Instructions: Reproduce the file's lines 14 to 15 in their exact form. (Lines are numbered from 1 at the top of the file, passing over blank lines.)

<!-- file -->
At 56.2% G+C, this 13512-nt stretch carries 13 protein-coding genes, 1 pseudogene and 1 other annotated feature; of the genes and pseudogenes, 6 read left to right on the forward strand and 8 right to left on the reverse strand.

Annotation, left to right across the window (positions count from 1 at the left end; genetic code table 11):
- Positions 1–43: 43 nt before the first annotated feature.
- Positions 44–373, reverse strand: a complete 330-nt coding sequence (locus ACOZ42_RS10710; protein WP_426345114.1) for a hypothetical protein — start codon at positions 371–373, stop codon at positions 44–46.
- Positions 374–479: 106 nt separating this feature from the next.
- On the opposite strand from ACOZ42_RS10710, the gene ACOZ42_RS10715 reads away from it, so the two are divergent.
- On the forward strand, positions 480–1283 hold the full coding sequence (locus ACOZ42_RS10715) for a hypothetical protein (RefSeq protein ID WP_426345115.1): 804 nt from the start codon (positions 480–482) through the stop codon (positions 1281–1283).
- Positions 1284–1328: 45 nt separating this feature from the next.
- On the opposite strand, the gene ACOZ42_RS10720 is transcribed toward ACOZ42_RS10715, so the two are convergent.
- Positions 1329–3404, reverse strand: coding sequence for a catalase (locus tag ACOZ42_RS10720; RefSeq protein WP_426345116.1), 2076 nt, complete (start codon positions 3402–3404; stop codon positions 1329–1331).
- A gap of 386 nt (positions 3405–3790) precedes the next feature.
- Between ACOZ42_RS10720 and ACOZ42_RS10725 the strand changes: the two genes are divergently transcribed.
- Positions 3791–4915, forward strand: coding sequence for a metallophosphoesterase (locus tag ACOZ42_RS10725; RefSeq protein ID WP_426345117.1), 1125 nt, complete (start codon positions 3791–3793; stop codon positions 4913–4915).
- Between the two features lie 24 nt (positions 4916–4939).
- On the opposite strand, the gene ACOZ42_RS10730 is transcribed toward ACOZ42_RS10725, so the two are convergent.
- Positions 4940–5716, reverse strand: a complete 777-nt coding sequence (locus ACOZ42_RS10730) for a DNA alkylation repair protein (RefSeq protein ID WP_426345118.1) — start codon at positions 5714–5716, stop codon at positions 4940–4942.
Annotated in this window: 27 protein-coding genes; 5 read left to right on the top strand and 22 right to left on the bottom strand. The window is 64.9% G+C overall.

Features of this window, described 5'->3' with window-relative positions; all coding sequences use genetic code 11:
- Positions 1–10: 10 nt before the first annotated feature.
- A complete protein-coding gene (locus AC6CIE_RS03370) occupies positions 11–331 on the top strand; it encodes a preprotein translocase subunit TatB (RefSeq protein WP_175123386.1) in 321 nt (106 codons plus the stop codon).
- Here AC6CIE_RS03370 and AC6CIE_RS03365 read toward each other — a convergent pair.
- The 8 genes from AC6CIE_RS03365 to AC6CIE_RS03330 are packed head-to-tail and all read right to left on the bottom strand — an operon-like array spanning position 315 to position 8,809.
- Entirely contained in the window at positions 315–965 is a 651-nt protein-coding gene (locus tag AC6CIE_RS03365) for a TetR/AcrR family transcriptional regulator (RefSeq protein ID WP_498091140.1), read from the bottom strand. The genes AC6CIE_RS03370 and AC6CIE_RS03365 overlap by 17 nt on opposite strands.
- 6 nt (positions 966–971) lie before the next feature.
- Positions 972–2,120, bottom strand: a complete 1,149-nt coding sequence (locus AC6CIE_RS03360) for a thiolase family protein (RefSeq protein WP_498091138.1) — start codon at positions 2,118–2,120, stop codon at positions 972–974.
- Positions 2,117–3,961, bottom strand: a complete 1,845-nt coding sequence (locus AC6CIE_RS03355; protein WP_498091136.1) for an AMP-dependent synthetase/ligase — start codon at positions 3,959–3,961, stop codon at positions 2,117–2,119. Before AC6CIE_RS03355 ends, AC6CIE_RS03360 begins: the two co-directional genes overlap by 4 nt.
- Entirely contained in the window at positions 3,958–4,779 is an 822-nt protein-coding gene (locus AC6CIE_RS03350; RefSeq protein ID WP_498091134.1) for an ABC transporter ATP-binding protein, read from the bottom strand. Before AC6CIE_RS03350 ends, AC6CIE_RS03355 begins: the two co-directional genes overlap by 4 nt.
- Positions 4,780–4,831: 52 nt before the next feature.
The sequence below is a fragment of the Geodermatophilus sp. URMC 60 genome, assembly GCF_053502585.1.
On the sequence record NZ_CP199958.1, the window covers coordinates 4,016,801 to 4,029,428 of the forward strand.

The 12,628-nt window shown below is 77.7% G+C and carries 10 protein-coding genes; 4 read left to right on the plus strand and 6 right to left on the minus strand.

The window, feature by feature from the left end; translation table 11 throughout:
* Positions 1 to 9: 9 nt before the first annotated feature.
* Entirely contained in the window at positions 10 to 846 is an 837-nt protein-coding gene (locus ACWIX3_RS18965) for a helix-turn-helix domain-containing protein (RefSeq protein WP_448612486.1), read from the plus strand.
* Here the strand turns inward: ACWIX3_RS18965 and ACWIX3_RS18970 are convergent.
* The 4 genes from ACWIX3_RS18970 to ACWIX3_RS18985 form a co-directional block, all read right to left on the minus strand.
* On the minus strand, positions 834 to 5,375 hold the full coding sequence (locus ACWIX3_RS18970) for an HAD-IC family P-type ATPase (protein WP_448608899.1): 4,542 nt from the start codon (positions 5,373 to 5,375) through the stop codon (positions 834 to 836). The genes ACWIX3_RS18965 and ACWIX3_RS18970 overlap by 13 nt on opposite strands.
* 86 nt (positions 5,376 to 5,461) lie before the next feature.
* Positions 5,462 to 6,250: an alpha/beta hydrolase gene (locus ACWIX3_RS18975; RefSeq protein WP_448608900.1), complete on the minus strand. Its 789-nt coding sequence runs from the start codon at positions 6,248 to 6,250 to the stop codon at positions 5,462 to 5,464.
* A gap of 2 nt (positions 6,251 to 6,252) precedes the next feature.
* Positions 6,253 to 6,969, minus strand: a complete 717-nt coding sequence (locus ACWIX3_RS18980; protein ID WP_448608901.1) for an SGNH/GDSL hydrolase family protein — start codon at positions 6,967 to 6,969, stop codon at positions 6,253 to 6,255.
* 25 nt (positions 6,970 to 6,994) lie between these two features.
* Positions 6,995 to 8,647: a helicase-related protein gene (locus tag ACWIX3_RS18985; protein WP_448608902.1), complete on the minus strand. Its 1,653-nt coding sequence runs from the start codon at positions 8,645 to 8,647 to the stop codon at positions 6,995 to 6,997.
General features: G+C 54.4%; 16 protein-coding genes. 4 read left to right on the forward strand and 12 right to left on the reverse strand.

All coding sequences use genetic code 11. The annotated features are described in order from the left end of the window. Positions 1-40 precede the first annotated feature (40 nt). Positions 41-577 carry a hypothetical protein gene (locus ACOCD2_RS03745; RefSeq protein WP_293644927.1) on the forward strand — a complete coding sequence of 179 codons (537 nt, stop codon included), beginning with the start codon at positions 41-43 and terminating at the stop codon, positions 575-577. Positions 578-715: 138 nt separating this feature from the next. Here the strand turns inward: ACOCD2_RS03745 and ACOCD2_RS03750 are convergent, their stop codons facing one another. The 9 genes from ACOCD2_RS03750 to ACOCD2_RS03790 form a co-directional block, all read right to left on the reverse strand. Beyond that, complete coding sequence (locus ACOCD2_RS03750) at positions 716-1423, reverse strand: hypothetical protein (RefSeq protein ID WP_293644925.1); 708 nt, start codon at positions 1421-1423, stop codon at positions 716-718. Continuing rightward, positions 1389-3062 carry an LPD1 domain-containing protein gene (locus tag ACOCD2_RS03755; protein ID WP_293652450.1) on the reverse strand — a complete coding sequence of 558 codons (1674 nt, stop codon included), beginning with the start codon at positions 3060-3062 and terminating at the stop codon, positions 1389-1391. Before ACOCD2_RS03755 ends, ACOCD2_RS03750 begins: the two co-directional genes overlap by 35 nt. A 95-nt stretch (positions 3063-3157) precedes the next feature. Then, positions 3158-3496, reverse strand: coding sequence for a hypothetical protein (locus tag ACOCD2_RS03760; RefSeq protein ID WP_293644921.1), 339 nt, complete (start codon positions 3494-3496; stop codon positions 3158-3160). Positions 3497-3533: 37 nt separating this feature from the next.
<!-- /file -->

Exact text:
- Between the two features lie 24 nt (positions 4916–4939).
- On the opposite strand, the gene ACOZ42_RS10730 is transcribed toward ACOZ42_RS10725, so the two are convergent.